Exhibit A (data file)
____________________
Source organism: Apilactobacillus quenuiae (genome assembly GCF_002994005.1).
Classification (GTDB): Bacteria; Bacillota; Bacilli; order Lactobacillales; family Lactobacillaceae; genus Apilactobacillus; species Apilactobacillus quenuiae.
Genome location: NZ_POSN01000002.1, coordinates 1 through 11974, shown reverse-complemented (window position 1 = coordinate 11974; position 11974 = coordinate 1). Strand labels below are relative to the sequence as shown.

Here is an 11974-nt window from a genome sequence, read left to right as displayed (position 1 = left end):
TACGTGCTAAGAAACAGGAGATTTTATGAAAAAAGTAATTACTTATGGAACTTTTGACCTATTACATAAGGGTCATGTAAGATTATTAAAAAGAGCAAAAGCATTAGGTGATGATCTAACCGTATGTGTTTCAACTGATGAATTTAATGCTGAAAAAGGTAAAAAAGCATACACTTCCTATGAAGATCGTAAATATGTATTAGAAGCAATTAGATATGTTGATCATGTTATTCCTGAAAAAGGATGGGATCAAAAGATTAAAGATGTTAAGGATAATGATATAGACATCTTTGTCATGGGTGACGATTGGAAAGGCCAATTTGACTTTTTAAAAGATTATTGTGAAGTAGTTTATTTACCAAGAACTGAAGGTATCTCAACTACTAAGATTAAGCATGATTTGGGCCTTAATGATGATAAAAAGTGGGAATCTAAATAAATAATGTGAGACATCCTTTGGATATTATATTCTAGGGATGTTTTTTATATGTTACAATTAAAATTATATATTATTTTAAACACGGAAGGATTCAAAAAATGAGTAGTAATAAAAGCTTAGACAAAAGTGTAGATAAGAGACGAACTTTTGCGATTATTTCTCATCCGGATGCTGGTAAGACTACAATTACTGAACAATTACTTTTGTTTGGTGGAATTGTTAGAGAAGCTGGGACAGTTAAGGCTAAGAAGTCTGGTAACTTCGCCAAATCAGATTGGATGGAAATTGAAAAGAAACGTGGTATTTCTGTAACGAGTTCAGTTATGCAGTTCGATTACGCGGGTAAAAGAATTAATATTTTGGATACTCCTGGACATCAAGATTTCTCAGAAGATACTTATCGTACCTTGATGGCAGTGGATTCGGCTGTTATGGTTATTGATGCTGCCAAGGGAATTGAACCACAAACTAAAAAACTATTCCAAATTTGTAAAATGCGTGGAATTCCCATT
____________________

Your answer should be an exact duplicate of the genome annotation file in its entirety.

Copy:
Source organism: Apilactobacillus quenuiae (genome assembly GCF_002994005.1).
Classification (GTDB): Bacteria; Bacillota; Bacilli; order Lactobacillales; family Lactobacillaceae; genus Apilactobacillus; species Apilactobacillus quenuiae.
Genome location: NZ_POSN01000002.1, coordinates 1 through 11974, shown reverse-complemented (window position 1 = coordinate 11974; position 11974 = coordinate 1). Strand labels below are relative to the sequence as shown.

Here is an 11974-nt window from a genome sequence, read left to right as displayed (position 1 = left end):
TACGTGCTAAGAAACAGGAGATTTTATGAAAAAAGTAATTACTTATGGAACTTTTGACCTATTACATAAGGGTCATGTAAGATTATTAAAAAGAGCAAAAGCATTAGGTGATGATCTAACCGTATGTGTTTCAACTGATGAATTTAATGCTGAAAAAGGTAAAAAAGCATACACTTCCTATGAAGATCGTAAATATGTATTAGAAGCAATTAGATATGTTGATCATGTTATTCCTGAAAAAGGATGGGATCAAAAGATTAAAGATGTTAAGGATAATGATATAGACATCTTTGTCATGGGTGACGATTGGAAAGGCCAATTTGACTTTTTAAAAGATTATTGTGAAGTAGTTTATTTACCAAGAACTGAAGGTATCTCAACTACTAAGATTAAGCATGATTTGGGCCTTAATGATGATAAAAAGTGGGAATCTAAATAAATAATGTGAGACATCCTTTGGATATTATATTCTAGGGATGTTTTTTATATGTTACAATTAAAATTATATATTATTTTAAACACGGAAGGATTCAAAAAATGAGTAGTAATAAAAGCTTAGACAAAAGTGTAGATAAGAGACGAACTTTTGCGATTATTTCTCATCCGGATGCTGGTAAGACTACAATTACTGAACAATTACTTTTGTTTGGTGGAATTGTTAGAGAAGCTGGGACAGTTAAGGCTAAGAAGTCTGGTAACTTCGCCAAATCAGATTGGATGGAAATTGAAAAGAAACGTGGTATTTCTGTAACGAGTTCAGTTATGCAGTTCGATTACGCGGGTAAAAGAATTAATATTTTGGATACTCCTGGACATCAAGATTTCTCAGAAGATACTTATCGTACCTTGATGGCAGTGGATTCGGCTGTTATGGTTATTGATGCTGCCAAGGGAATTGAACCACAAACTAAAAAACTATTCCAAATTTGTAAAATGCGTGGAATTCCCATT